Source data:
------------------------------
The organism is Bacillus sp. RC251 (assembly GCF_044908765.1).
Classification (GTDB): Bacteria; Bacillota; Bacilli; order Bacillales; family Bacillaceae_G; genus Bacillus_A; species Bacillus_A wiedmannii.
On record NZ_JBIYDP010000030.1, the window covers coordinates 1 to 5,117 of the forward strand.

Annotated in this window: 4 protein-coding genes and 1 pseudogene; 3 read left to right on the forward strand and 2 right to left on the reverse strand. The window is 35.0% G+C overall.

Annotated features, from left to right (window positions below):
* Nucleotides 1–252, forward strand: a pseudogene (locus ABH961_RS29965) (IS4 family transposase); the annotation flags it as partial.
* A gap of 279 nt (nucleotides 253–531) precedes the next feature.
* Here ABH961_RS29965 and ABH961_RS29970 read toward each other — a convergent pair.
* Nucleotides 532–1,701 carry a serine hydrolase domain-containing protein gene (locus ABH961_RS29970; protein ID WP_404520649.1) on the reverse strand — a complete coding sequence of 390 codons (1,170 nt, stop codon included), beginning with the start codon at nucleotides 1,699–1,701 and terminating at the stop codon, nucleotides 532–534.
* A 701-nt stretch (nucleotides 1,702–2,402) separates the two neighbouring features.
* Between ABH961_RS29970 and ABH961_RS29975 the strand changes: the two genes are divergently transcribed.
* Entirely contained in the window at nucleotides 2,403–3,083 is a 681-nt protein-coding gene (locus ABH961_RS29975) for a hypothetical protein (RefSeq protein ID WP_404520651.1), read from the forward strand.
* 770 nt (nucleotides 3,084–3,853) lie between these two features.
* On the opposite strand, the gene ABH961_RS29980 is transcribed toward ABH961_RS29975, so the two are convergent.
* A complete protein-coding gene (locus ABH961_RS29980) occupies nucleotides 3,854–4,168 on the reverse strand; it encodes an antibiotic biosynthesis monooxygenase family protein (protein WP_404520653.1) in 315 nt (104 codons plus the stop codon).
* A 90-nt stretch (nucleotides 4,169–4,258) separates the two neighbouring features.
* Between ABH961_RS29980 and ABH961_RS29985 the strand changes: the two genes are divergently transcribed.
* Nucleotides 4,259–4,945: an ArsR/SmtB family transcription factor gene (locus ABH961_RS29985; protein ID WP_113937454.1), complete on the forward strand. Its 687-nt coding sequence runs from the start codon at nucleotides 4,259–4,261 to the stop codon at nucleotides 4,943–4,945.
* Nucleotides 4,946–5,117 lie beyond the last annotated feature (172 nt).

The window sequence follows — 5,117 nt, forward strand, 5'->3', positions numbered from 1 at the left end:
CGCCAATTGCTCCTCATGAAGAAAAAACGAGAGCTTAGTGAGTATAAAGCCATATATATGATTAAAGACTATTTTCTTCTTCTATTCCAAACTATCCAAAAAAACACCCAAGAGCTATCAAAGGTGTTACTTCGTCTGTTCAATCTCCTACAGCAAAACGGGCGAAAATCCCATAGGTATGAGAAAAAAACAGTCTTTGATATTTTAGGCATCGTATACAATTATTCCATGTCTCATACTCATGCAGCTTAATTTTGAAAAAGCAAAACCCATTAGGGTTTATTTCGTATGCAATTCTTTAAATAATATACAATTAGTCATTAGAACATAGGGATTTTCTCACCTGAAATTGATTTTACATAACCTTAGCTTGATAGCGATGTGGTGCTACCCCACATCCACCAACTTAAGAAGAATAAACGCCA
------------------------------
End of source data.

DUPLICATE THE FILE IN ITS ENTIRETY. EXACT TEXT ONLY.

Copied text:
The organism is Bacillus sp. RC251 (assembly GCF_044908765.1).
Classification (GTDB): Bacteria; Bacillota; Bacilli; order Bacillales; family Bacillaceae_G; genus Bacillus_A; species Bacillus_A wiedmannii.
On record NZ_JBIYDP010000030.1, the window covers coordinates 1 to 5,117 of the forward strand.

Annotated in this window: 4 protein-coding genes and 1 pseudogene; 3 read left to right on the forward strand and 2 right to left on the reverse strand. The window is 35.0% G+C overall.

Annotated features, from left to right (window positions below):
* Nucleotides 1–252, forward strand: a pseudogene (locus ABH961_RS29965) (IS4 family transposase); the annotation flags it as partial.
* A gap of 279 nt (nucleotides 253–531) precedes the next feature.
* Here ABH961_RS29965 and ABH961_RS29970 read toward each other — a convergent pair.
* Nucleotides 532–1,701 carry a serine hydrolase domain-containing protein gene (locus ABH961_RS29970; protein ID WP_404520649.1) on the reverse strand — a complete coding sequence of 390 codons (1,170 nt, stop codon included), beginning with the start codon at nucleotides 1,699–1,701 and terminating at the stop codon, nucleotides 532–534.
* A 701-nt stretch (nucleotides 1,702–2,402) separates the two neighbouring features.
* Between ABH961_RS29970 and ABH961_RS29975 the strand changes: the two genes are divergently transcribed.
* Entirely contained in the window at nucleotides 2,403–3,083 is a 681-nt protein-coding gene (locus ABH961_RS29975) for a hypothetical protein (RefSeq protein ID WP_404520651.1), read from the forward strand.
* 770 nt (nucleotides 3,084–3,853) lie between these two features.
* On the opposite strand, the gene ABH961_RS29980 is transcribed toward ABH961_RS29975, so the two are convergent.
* A complete protein-coding gene (locus ABH961_RS29980) occupies nucleotides 3,854–4,168 on the reverse strand; it encodes an antibiotic biosynthesis monooxygenase family protein (protein WP_404520653.1) in 315 nt (104 codons plus the stop codon).
* A 90-nt stretch (nucleotides 4,169–4,258) separates the two neighbouring features.
* Between ABH961_RS29980 and ABH961_RS29985 the strand changes: the two genes are divergently transcribed.
* Nucleotides 4,259–4,945: an ArsR/SmtB family transcription factor gene (locus ABH961_RS29985; protein ID WP_113937454.1), complete on the forward strand. Its 687-nt coding sequence runs from the start codon at nucleotides 4,259–4,261 to the stop codon at nucleotides 4,943–4,945.
* Nucleotides 4,946–5,117 lie beyond the last annotated feature (172 nt).

The window sequence follows — 5,117 nt, forward strand, 5'->3', positions numbered from 1 at the left end:
CGCCAATTGCTCCTCATGAAGAAAAAACGAGAGCTTAGTGAGTATAAAGCCATATATATGATTAAAGACTATTTTCTTCTTCTATTCCAAACTATCCAAAAAAACACCCAAGAGCTATCAAAGGTGTTACTTCGTCTGTTCAATCTCCTACAGCAAAACGGGCGAAAATCCCATAGGTATGAGAAAAAAACAGTCTTTGATATTTTAGGCATCGTATACAATTATTCCATGTCTCATACTCATGCAGCTTAATTTTGAAAAAGCAAAACCCATTAGGGTTTATTTCGTATGCAATTCTTTAAATAATATACAATTAGTCATTAGAACATAGGGATTTTCTCACCTGAAATTGATTTTACATAACCTTAGCTTGATAGCGATGTGGTGCTACCCCACATCCACCAACTTAAGAAGAATAAACGCCA